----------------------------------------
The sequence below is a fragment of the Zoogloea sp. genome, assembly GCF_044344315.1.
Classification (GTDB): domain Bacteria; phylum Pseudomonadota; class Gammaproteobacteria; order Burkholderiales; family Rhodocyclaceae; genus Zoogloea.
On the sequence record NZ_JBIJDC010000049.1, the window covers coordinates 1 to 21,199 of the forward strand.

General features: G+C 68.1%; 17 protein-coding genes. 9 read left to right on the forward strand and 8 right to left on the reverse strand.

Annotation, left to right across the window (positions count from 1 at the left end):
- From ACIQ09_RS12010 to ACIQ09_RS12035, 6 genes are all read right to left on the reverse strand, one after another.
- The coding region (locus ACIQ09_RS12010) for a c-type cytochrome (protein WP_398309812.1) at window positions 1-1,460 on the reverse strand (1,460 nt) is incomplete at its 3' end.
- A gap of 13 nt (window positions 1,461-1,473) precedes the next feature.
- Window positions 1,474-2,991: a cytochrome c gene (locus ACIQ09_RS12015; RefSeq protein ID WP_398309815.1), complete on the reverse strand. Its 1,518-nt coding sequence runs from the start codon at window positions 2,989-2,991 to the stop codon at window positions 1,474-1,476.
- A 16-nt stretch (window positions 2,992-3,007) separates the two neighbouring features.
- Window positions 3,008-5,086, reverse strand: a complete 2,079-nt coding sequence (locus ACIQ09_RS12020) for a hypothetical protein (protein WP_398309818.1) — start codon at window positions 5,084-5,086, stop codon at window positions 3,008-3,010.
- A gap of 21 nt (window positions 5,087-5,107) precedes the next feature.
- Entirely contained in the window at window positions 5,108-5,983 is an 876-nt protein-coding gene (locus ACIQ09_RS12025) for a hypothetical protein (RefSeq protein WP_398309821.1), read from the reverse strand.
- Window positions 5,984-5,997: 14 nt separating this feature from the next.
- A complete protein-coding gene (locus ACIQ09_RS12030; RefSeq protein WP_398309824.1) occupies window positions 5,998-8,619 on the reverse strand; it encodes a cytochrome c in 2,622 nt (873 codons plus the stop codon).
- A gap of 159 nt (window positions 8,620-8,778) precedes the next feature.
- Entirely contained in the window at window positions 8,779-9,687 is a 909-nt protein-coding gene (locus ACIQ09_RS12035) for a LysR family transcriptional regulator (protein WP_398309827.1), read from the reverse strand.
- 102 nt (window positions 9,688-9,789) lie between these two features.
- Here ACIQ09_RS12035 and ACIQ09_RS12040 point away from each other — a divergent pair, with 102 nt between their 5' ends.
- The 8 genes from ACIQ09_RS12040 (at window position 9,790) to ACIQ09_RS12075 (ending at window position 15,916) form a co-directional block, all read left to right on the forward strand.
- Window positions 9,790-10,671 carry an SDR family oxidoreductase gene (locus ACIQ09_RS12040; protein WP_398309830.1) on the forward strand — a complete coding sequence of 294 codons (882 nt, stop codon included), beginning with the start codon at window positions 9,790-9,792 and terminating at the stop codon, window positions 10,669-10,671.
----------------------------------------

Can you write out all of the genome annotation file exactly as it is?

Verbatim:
The sequence below is a fragment of the Zoogloea sp. genome, assembly GCF_044344315.1.
Classification (GTDB): domain Bacteria; phylum Pseudomonadota; class Gammaproteobacteria; order Burkholderiales; family Rhodocyclaceae; genus Zoogloea.
On the sequence record NZ_JBIJDC010000049.1, the window covers coordinates 1 to 21,199 of the forward strand.

General features: G+C 68.1%; 17 protein-coding genes. 9 read left to right on the forward strand and 8 right to left on the reverse strand.

Annotation, left to right across the window (positions count from 1 at the left end):
- From ACIQ09_RS12010 to ACIQ09_RS12035, 6 genes are all read right to left on the reverse strand, one after another.
- The coding region (locus ACIQ09_RS12010) for a c-type cytochrome (protein WP_398309812.1) at window positions 1-1,460 on the reverse strand (1,460 nt) is incomplete at its 3' end.
- A gap of 13 nt (window positions 1,461-1,473) precedes the next feature.
- Window positions 1,474-2,991: a cytochrome c gene (locus ACIQ09_RS12015; RefSeq protein ID WP_398309815.1), complete on the reverse strand. Its 1,518-nt coding sequence runs from the start codon at window positions 2,989-2,991 to the stop codon at window positions 1,474-1,476.
- A 16-nt stretch (window positions 2,992-3,007) separates the two neighbouring features.
- Window positions 3,008-5,086, reverse strand: a complete 2,079-nt coding sequence (locus ACIQ09_RS12020) for a hypothetical protein (protein WP_398309818.1) — start codon at window positions 5,084-5,086, stop codon at window positions 3,008-3,010.
- A gap of 21 nt (window positions 5,087-5,107) precedes the next feature.
- Entirely contained in the window at window positions 5,108-5,983 is an 876-nt protein-coding gene (locus ACIQ09_RS12025) for a hypothetical protein (RefSeq protein WP_398309821.1), read from the reverse strand.
- Window positions 5,984-5,997: 14 nt separating this feature from the next.
- A complete protein-coding gene (locus ACIQ09_RS12030; RefSeq protein WP_398309824.1) occupies window positions 5,998-8,619 on the reverse strand; it encodes a cytochrome c in 2,622 nt (873 codons plus the stop codon).
- A gap of 159 nt (window positions 8,620-8,778) precedes the next feature.
- Entirely contained in the window at window positions 8,779-9,687 is a 909-nt protein-coding gene (locus ACIQ09_RS12035) for a LysR family transcriptional regulator (protein WP_398309827.1), read from the reverse strand.
- 102 nt (window positions 9,688-9,789) lie between these two features.
- Here ACIQ09_RS12035 and ACIQ09_RS12040 point away from each other — a divergent pair, with 102 nt between their 5' ends.
- The 8 genes from ACIQ09_RS12040 (at window position 9,790) to ACIQ09_RS12075 (ending at window position 15,916) form a co-directional block, all read left to right on the forward strand.
- Window positions 9,790-10,671 carry an SDR family oxidoreductase gene (locus ACIQ09_RS12040; protein WP_398309830.1) on the forward strand — a complete coding sequence of 294 codons (882 nt, stop codon included), beginning with the start codon at window positions 9,790-9,792 and terminating at the stop codon, window positions 10,669-10,671.